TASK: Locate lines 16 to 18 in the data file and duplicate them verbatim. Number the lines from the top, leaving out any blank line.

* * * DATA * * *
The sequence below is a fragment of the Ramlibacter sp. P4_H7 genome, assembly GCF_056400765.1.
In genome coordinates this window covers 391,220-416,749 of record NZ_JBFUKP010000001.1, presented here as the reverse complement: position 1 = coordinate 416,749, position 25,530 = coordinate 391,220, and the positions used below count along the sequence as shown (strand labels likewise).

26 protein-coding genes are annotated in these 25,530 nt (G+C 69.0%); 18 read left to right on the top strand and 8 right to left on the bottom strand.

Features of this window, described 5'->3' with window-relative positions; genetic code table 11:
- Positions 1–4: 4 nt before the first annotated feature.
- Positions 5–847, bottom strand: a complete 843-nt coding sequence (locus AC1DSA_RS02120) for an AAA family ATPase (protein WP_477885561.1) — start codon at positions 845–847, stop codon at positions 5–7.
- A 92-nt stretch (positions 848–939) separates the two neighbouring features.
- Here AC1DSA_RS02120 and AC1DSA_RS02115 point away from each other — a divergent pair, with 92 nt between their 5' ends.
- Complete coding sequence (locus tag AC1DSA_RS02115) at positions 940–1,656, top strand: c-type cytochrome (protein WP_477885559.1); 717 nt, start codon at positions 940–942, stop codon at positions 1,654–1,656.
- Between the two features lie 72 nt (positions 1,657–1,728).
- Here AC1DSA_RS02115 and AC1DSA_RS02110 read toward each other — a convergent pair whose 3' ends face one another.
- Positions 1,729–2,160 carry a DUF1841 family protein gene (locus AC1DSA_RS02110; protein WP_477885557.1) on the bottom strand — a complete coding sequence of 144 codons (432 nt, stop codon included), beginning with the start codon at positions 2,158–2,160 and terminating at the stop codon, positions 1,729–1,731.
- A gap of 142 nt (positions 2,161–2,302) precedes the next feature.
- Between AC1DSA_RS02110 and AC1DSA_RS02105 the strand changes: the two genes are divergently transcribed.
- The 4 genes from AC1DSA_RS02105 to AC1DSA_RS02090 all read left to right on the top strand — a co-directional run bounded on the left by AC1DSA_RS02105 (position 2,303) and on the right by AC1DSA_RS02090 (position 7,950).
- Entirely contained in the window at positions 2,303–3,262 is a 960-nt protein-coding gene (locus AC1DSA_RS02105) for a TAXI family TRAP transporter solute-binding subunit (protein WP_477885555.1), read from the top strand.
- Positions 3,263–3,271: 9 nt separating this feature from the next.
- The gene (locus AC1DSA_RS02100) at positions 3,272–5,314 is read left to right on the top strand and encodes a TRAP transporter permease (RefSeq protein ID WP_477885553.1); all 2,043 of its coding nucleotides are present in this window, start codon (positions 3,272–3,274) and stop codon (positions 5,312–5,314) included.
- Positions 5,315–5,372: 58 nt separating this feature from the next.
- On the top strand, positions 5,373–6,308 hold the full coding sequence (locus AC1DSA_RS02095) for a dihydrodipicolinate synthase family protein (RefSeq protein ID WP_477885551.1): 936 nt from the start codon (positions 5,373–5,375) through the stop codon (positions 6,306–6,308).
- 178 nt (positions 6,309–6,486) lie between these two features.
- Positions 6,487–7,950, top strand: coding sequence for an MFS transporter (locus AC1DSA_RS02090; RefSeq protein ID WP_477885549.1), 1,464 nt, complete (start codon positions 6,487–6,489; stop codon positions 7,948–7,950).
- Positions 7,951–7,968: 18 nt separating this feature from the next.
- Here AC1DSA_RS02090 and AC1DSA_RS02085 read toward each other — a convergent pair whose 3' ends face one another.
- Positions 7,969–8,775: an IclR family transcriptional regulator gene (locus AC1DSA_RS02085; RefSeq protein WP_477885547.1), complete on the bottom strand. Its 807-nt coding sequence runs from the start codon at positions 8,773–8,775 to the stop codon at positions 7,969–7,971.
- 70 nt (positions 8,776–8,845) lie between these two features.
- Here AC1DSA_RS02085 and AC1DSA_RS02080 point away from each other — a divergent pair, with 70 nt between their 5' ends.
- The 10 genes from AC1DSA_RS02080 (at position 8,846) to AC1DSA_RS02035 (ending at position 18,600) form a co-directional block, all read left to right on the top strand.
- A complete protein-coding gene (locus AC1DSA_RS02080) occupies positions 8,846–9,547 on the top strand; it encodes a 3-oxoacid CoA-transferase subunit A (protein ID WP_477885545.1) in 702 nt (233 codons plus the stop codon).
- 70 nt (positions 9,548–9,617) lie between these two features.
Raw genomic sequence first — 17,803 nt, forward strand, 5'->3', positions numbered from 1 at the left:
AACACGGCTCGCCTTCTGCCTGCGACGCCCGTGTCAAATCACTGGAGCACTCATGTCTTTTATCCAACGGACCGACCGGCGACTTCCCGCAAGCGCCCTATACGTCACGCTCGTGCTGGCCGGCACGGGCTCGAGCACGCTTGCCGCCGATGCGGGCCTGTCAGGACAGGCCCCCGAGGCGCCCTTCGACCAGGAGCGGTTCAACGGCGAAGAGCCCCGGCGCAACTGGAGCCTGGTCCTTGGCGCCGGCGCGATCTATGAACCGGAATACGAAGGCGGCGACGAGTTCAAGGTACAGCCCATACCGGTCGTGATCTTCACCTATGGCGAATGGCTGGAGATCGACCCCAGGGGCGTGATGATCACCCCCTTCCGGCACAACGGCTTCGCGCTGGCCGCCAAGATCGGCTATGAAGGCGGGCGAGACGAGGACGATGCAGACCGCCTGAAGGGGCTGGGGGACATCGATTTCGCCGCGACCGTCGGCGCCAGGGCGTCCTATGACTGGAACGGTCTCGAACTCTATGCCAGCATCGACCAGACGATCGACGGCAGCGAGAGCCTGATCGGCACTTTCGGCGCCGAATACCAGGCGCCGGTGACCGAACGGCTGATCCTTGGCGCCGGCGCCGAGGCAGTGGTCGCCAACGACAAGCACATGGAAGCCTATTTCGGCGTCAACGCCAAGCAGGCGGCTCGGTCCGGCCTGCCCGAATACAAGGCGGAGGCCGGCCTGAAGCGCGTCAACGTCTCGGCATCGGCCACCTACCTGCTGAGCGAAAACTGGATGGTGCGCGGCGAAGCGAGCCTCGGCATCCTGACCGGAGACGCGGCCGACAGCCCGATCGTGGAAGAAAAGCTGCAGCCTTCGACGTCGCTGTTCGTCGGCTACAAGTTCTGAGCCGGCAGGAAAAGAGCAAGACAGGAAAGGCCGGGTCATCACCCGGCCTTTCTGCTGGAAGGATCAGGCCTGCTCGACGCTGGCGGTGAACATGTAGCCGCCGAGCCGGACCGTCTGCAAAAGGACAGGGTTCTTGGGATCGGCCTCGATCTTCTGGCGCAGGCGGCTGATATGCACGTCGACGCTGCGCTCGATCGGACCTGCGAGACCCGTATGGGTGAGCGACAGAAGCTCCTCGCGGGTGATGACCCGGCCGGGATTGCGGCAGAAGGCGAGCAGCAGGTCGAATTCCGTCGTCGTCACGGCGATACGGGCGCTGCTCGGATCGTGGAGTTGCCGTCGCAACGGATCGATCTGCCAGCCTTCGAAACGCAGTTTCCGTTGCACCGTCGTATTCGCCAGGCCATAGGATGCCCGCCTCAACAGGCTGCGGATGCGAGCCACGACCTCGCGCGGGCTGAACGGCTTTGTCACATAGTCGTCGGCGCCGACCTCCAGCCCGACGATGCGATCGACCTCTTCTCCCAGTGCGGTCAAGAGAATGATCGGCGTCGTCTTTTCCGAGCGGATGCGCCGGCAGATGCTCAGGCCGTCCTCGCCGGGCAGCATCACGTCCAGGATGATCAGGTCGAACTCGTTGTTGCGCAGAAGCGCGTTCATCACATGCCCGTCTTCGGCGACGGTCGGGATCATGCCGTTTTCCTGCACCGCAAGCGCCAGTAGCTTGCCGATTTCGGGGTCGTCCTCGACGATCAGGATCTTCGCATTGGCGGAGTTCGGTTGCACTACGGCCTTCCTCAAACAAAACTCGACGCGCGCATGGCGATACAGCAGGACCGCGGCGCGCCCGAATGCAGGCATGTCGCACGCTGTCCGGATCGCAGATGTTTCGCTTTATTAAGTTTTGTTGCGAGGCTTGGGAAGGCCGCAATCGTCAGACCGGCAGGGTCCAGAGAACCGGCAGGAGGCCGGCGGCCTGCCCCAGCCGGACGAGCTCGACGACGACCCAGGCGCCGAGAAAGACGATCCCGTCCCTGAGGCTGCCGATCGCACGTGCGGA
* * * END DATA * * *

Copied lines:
- Entirely contained in the window at positions 2,303–3,262 is a 960-nt protein-coding gene (locus AC1DSA_RS02105) for a TAXI family TRAP transporter solute-binding subunit (protein WP_477885555.1), read from the top strand.
- Positions 3,263–3,271: 9 nt separating this feature from the next.
- The gene (locus AC1DSA_RS02100) at positions 3,272–5,314 is read left to right on the top strand and encodes a TRAP transporter permease (RefSeq protein ID WP_477885553.1); all 2,043 of its coding nucleotides are present in this window, start codon (positions 3,272–3,274) and stop codon (positions 5,312–5,314) included.